(1927 - 2013)
“One doesn't choose to become a writer. One is just born that way.”

German-born British and American Booker prize-winning novelist, short story writer and two-time Academy Award-winning screenwriter, Ruth Prawer Jhabvala was a true internationalist.  Born into a Polish German Jewish family she spent the first 12 years of her life in Cologne, Germany, but the persecution of Jews led to the family fleeing to Britain in 1939.  All 40 of her father’s family perished in the holocaust, which led to his suicide when he discovered this in 1948.  Arriving as a refugee, Ruth immersed herself in the literature of her adopted country and graduated in English Literature from Queen Mary College, London University. Asked later if she had happy memories of England, she said: "If it weren't for England, I wouldn't have any memories at all."

In 1951, she married Cyrus Jhabvala, a Parsee architect whom she had met in London, and went to live with him in Delhi. She immediately plunged in "total immersion" into India, her early writings dwelling on the themes of romantic love and arranged marriages and are portraits of the social mores, idealism and chaos of the early decades of independent India, all of which are encapsulated in her first novel, To Whom She Will, published in 1955.  However her passionate love for India transmuted into an equally passionate dislike and in the mid 1970s she moved continents again and settled in New York. Here she lived in an apartment near the film makers Merchant and Ivory, with whom she had been collaborating as a screen writer since 1962, when they had asked her to produce a film script for her novel The Householder, a social satire of contemporary Delhi.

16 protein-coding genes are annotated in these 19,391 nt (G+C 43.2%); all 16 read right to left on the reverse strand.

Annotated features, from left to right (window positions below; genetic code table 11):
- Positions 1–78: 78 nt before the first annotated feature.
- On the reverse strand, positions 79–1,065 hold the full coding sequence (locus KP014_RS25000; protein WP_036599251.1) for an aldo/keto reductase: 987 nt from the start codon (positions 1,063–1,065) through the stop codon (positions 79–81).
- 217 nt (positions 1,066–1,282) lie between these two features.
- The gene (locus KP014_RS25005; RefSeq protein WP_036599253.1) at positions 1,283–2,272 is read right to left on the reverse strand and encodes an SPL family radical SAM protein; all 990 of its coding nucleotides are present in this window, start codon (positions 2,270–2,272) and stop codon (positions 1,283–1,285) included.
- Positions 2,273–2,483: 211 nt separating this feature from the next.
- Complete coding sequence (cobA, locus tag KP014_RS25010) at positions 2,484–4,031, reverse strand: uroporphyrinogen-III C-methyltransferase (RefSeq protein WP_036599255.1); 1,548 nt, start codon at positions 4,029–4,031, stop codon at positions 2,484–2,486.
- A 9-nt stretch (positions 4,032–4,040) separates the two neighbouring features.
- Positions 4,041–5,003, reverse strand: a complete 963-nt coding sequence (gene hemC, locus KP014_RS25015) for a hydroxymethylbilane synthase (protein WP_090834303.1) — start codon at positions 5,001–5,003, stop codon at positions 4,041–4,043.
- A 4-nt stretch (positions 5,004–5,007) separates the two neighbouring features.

Her later work frequently portrays the complex lives of those immigrants whose rootlessness was engendered by post war Europe, and influenced by her own migratory life.  In a rare comment about herself,  she said “I stand before you as a writer without any ground of being out of which to write: really blown about from country to country, culture to culture till I feel - till I am - nothing. As it happens, I like it that way.”

Her many literary awards included the 1975 Booker prize for her eighth novel, Heat and Dust. 

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